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AARP New Jersey Grants Fund Mural and Community Garden Improvements

Volunteers painting wall together

The cherry tomatoes, beans and other organic vegetables offer a source of fresh produce for residents in a neighborhood with limited access to supermarkets, a factor in the state’s designation of it as a food desert.  

Since the garden opened in 2021, young and middle-aged people have flocked there to socialize and volunteer. But older residents have not made as much use of it as planners hoped. 

The HUUB Inc., a nonprofit that runs the garden, hopes to change that by adding raised vegetable beds, railings, pavement paths and flexible seating—changes that would make it more accessible to older gardeners.  

AARP New Jersey awarded a grant of $11,925—one of two local projects funded in 2022 as part of its Livable Communities initiatives—to the HUUB to make the garden more inviting for all ages. AARP has provided such grants annually since 2017. 

Christine Newman, AARP New Jersey community outreach director, says the quick-turn projects help “jump-start the energy in the community.”  

The HUUB grant also will pay for bus service to transport volunteers from multiunit housing for older residents to the garden, which is named after Orange’s first Black City Council member. For those who can’t make the trip, the HUUB will bring mobile garden kits to them.  

“They really thought through the layers of this project, based on people’s abilities and preferences,” Newman says. 

Daniel Joseph Wiley, managing director of the HUUB, says the improvements will help fill a healthy-food void. 

“We want to make sure that people have a place to sit and -relax and learn about their relationship to the earth,” he says. 

Slow down for street art

AARP New Jersey also gave an $8,314 grant to Arts on Division, a nonprofit in Somerville, for a mural it hopes will make a busy intersection safer for pedestrians. This spring, the mural will be painted within the four crosswalks at the intersection of North Bridge and Green streets, as a way to slow cars down.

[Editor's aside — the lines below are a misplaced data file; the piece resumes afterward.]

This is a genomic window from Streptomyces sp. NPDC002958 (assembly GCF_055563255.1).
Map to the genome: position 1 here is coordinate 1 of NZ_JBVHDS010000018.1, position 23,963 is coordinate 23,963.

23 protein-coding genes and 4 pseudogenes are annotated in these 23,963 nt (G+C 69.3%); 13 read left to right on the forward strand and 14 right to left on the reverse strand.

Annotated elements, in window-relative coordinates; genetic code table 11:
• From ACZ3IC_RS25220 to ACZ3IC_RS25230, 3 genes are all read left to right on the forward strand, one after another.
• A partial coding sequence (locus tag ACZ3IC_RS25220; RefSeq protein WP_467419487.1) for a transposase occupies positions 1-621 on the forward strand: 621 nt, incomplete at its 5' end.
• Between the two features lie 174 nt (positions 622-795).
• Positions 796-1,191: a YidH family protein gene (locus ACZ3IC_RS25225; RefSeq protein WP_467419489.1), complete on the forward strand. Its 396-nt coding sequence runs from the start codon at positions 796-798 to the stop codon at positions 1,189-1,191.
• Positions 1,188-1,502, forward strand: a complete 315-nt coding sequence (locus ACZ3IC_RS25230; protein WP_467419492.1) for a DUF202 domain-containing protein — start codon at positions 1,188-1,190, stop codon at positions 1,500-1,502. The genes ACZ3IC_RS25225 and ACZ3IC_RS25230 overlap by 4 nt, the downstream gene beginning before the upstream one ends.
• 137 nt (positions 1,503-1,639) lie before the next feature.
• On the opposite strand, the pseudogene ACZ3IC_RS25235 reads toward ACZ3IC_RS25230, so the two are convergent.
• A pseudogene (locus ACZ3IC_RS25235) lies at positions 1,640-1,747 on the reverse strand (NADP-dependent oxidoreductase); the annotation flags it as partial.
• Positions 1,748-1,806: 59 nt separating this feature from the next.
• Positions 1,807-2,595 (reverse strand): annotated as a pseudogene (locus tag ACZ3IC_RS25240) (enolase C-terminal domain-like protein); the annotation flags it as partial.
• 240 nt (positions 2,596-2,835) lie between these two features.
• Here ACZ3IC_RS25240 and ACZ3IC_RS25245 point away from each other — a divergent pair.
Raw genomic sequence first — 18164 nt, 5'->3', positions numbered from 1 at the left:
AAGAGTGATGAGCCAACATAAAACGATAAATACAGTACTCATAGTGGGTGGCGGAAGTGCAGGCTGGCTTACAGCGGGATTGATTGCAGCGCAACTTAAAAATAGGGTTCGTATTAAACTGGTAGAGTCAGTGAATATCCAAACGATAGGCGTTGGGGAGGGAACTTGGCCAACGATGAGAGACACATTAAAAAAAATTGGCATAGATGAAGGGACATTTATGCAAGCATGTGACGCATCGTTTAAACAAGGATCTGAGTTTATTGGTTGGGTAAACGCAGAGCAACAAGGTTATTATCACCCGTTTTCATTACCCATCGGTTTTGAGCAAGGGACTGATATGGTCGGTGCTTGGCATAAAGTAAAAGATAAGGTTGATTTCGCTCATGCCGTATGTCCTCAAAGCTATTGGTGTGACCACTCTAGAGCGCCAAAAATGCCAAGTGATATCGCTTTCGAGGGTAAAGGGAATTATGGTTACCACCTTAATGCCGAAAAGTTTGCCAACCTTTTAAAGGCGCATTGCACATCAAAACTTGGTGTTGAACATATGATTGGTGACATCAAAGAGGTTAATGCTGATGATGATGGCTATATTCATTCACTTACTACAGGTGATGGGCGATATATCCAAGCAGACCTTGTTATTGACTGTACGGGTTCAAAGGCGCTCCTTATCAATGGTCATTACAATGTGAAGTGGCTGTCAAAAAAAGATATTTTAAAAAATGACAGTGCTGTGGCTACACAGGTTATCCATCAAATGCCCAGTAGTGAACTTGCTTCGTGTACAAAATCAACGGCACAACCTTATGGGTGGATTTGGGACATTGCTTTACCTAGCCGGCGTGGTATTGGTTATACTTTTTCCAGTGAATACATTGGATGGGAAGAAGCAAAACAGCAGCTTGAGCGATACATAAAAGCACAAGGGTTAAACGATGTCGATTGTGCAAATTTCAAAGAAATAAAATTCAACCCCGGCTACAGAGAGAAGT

“You can’t miss it. It just forces you to slow down and take notice,” says Susan Antin, Arts on Division’s chairperson.  

A 2022 study sponsored by businessman Michael Bloomberg’s charitable organization examined 17 sites with asphalt art in New Jersey and four other states and found that average crash rates were 17.3 percent lower than historical accident data after the murals were added.  

Residents of all ages will be invited to help paint the mural, an effort to bring the community together. Arts on Division hired Leon Rainbow, an artist from Trenton, to design a nature- 
inspired mural, and he will supervise the painting. 

Weather permitting, the painting will take place on Saturday, May 13, with a reception to unveil the finished mural on Saturday, May 20, at the Somerville YMCA.  

“Sometimes when you just hear about a project about walkability, it’s hard to really connect to it,” AARP’s Newman says. “But when people see it implemented and are part of the process, they have a sense of ownership.” 

Visit to learn more about AARP New Jersey’s Livable Communities initiatives.  

Cristina Rouvalis is a writer living in Pittsburgh.

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